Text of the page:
Texas Nursing Homes: Assisted Living & Elderly Care in TX
In Texas, there are over 1200 Certified Nursing Care facilities. The occupancy rate at Texas facilities is at or just above 68%.
Texas Nursing Home Facilities Statistic:
Depending on where you live the size of assisted care/nursing home facilities can vary in the number of beds available and the incurred cost of the facility.
In Texas, there are 136,000 assisted care/nursing home beds in those 1200 plus facilities. Approximately 94,000 residents reside in those nursing care facilities. This number will vary from year to year and month to month. For more information go to www.cdc.gov.
Staff to patient ratio for nursing homes in Texas:
It is required by law to have enough staff to provide nursing and related services as they pertain to individual personal care plans and to maintain or enhance the physical, social and emotional needs of each resident according to their individual care plans.
In Texas, there is a minimum requirement of 1 licensed nursing staff member for 20 residents or .4hrs (24 minutes) of care per resident per day. If a facility does not have this requirement it must have a waiver in place.
There is no minimum staffing requirement for Direct Care Staff, such as LPN’s,
LVN’s Licensed Vocational Nurses, Certified Nursing Assistants(CNA’s) or PT’s. For more information please go to https://hhs.texas.gov/services/aging/long-term-care.
Cost: The average cost in Texas for an Assisted Living/Nursing Home Care is approximately $3,600 with an additional cost of $1500 to $2000 for Dementia/Alzheimer’s care needs monthly. For more information please go to https://hhs.texas.gov/services/aging/long-term-care.
Paying for Nursing Homes in Texas:
Most residents pay with pension funds, long-term health insurance, retirement accounts, savings, Social Security and V.A. Benefits. All of these are considered private pay.
Medicare/Medicaid Accepted in nursing homes in Texas:
Medicare Part A may include coverage at a SNF, skilled nursing facility, if the patient requires skilled medical care.
Nursing home care is generally referred to as custodial care and will not be covered by Medicare.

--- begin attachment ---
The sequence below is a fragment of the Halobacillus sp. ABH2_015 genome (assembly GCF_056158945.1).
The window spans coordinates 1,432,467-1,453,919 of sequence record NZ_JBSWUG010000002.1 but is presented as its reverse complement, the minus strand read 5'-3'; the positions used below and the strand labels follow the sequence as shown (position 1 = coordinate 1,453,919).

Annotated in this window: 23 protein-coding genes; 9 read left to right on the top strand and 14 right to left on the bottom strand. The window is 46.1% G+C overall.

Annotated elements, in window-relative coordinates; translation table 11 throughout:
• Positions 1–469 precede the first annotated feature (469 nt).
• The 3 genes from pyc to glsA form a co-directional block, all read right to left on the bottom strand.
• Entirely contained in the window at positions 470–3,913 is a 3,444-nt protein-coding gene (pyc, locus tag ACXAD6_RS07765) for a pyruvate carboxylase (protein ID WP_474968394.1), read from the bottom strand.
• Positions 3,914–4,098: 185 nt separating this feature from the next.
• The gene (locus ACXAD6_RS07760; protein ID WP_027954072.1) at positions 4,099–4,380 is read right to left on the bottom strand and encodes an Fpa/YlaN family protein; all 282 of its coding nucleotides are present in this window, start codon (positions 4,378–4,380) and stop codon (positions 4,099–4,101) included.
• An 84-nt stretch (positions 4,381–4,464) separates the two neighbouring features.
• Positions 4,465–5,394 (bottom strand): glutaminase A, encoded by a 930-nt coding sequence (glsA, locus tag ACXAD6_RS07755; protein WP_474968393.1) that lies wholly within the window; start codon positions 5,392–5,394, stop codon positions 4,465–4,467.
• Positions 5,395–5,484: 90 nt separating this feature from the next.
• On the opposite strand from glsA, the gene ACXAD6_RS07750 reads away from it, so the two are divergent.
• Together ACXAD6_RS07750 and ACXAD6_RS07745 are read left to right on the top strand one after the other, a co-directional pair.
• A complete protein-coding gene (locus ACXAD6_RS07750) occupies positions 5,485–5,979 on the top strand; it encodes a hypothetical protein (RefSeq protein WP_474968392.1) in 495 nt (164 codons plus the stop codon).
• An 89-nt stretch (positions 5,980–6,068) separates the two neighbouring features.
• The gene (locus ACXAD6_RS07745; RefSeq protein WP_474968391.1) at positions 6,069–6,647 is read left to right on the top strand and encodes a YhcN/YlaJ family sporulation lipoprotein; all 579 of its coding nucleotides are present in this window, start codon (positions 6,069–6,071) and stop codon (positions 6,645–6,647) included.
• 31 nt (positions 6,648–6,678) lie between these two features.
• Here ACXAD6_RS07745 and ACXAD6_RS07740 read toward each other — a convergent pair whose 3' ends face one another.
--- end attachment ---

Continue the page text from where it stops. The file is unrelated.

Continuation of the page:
Medicaid payments, once applied for, will begin when the nursing home or assisted living resident has exhausted all other means of payment such as private funds and/or Long Term Health Insurance. In other words, when the patient no longer has any other means of payment Medicaid takes over in a Medicaid Certified nursing facility.
Top Nursing Homes in Texas:
According to U.S. News and World Report there are under 60 top rated nursing care facilities in the state of Texas. These top-rated facilities are located throughout the state.
Top reasons for needing Long-Term care are age, physical and or mental/memory disabilities, health issues and living alone. The longer you live the more likely it is that you will need long term care. As we age we are prone to the development of health issues which we will not be able to manage at home on our own.
Options for Care
- Nursing Home Facilities in Texas – Nursing Homes provide care for their residents 24/7. Nursing Homes are for our Seniors who need medical and personal care assistance. Seniors with high level medical needs or those with complex medical conditions find the help they need in nursing homes. Nursing Homes provide long-term care for Seniors who require skilled nursing care.
Nursing Homes are set up to enhance and/or maintain the physical, mental, and social well-being of Seniors who are in need of medical and personal care assistance. Nursing homes provide the most extensive personal care that you can receive independent of a hospital.
- Assisted Living Facilities in Texas – Most of us would prefer that our loved one live at home where they feel safe and secure. There may come a time however, when staying at home is no longer a safe option for our loved one. Usually there will be an incident that brings us to this realization such as the Elder forgetting to take their medication, forgetting to eat their meals or even just the loneliness associated with living alone.
These communities provide care and housing to our elders who need more assistance with daily care but are not yet at the level of care that is provided at a nursing home.
Assisted living communities have grown as an option for our elders who are still independent but require some assistance with daily living tasks.
Assisted Living communities provide, assistance with eating when necessary, medication management, housekeeping, daily hygiene needs and dressing, physical mobility needs, socialization and community activities and transportation needs.
There are two types of Assisted living facilities in Texas, Type A is for those residents who do not need evening/overnight assistance and can follow directions independently in an emergency. Type B is for those residents who will need overnight care and will require the facilities staff to help them evacuate if necessary. For more information please go to apps.hhs.texas.gov.
- Day Care Centers/Senior Centers – Provide meals, social interaction, exercise programs and dance programs. They provide the older person and the family a respite from personal care which can help the family caregiver go to work or just take a break from the taxing responsibilities of caring for an older loved one.
- Home Health Care – Caretakers can provide personal hygiene care, meal preparation, light cleaning and transportation to stores, appointments and social activities.